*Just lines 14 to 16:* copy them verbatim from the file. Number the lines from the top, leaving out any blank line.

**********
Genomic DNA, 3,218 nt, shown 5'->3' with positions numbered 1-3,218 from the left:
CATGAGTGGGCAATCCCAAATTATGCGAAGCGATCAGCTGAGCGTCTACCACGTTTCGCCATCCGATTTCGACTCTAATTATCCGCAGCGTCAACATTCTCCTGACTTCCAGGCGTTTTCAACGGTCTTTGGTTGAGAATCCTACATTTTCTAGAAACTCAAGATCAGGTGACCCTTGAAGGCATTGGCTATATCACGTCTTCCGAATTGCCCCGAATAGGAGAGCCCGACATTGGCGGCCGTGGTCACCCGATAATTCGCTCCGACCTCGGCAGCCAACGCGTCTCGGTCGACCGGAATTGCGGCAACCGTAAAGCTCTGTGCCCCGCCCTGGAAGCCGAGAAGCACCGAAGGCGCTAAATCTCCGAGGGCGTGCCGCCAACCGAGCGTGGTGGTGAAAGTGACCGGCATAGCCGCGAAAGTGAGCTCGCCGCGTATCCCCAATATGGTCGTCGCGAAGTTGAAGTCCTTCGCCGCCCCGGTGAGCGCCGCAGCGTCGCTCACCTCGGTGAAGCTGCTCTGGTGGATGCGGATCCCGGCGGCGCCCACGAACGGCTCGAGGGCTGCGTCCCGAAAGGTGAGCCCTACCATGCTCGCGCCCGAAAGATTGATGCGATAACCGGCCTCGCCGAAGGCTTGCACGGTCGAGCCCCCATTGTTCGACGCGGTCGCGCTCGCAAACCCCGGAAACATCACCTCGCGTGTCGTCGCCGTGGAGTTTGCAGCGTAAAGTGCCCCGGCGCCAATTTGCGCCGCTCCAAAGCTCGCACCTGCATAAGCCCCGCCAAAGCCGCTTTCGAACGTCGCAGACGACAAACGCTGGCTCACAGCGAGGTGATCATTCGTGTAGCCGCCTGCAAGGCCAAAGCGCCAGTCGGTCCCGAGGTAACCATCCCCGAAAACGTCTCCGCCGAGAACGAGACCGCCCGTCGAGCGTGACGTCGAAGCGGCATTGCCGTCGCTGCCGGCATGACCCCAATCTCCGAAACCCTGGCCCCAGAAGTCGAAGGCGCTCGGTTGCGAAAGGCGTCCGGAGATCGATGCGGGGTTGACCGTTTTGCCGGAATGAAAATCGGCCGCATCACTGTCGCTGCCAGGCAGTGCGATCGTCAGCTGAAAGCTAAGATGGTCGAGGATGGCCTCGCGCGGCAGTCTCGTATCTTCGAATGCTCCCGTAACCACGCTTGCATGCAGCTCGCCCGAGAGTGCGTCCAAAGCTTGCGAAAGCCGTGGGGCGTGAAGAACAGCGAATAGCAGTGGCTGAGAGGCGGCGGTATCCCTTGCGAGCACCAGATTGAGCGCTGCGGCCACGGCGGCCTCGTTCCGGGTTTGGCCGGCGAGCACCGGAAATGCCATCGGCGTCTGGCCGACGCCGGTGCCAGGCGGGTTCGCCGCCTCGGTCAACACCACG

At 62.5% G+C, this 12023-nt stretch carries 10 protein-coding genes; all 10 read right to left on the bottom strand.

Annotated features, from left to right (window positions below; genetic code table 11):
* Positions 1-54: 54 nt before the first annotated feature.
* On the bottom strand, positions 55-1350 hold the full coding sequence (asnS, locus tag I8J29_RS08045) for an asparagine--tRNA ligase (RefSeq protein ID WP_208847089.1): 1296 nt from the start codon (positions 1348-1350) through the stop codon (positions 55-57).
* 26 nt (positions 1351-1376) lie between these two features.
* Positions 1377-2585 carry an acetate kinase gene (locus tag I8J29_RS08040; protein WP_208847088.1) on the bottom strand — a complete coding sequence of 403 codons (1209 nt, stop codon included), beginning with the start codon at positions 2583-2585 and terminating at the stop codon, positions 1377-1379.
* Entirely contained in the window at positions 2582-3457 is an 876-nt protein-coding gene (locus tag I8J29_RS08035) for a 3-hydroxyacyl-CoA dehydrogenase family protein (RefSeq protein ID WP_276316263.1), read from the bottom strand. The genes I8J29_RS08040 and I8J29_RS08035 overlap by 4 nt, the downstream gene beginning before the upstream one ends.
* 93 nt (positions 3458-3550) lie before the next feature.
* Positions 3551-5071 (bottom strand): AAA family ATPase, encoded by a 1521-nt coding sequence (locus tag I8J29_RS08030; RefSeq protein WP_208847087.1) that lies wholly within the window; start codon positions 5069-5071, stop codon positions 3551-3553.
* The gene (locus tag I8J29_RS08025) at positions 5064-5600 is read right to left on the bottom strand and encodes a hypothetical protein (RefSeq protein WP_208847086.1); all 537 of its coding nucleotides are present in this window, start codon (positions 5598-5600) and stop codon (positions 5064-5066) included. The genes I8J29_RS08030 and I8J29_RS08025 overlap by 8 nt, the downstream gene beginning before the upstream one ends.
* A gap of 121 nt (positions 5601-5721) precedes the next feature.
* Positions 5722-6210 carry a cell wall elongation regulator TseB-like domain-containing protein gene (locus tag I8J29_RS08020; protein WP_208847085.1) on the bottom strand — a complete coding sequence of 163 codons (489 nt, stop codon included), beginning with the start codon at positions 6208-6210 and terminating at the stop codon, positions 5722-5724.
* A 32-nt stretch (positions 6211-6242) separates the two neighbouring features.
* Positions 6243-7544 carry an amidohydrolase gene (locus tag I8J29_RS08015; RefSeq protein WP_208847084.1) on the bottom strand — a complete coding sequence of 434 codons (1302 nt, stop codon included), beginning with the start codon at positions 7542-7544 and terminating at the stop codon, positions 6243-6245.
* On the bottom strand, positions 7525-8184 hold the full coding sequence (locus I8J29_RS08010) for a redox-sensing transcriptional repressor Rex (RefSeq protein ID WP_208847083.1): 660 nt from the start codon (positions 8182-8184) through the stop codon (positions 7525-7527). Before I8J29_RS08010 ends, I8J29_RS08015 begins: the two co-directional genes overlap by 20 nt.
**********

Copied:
* Positions 5722-6210 carry a cell wall elongation regulator TseB-like domain-containing protein gene (locus tag I8J29_RS08020; protein WP_208847085.1) on the bottom strand — a complete coding sequence of 163 codons (489 nt, stop codon included), beginning with the start codon at positions 6208-6210 and terminating at the stop codon, positions 5722-5724.
* A 32-nt stretch (positions 6211-6242) separates the two neighbouring features.
* Positions 6243-7544 carry an amidohydrolase gene (locus tag I8J29_RS08015; RefSeq protein WP_208847084.1) on the bottom strand — a complete coding sequence of 434 codons (1302 nt, stop codon included), beginning with the start codon at positions 7542-7544 and terminating at the stop codon, positions 6243-6245.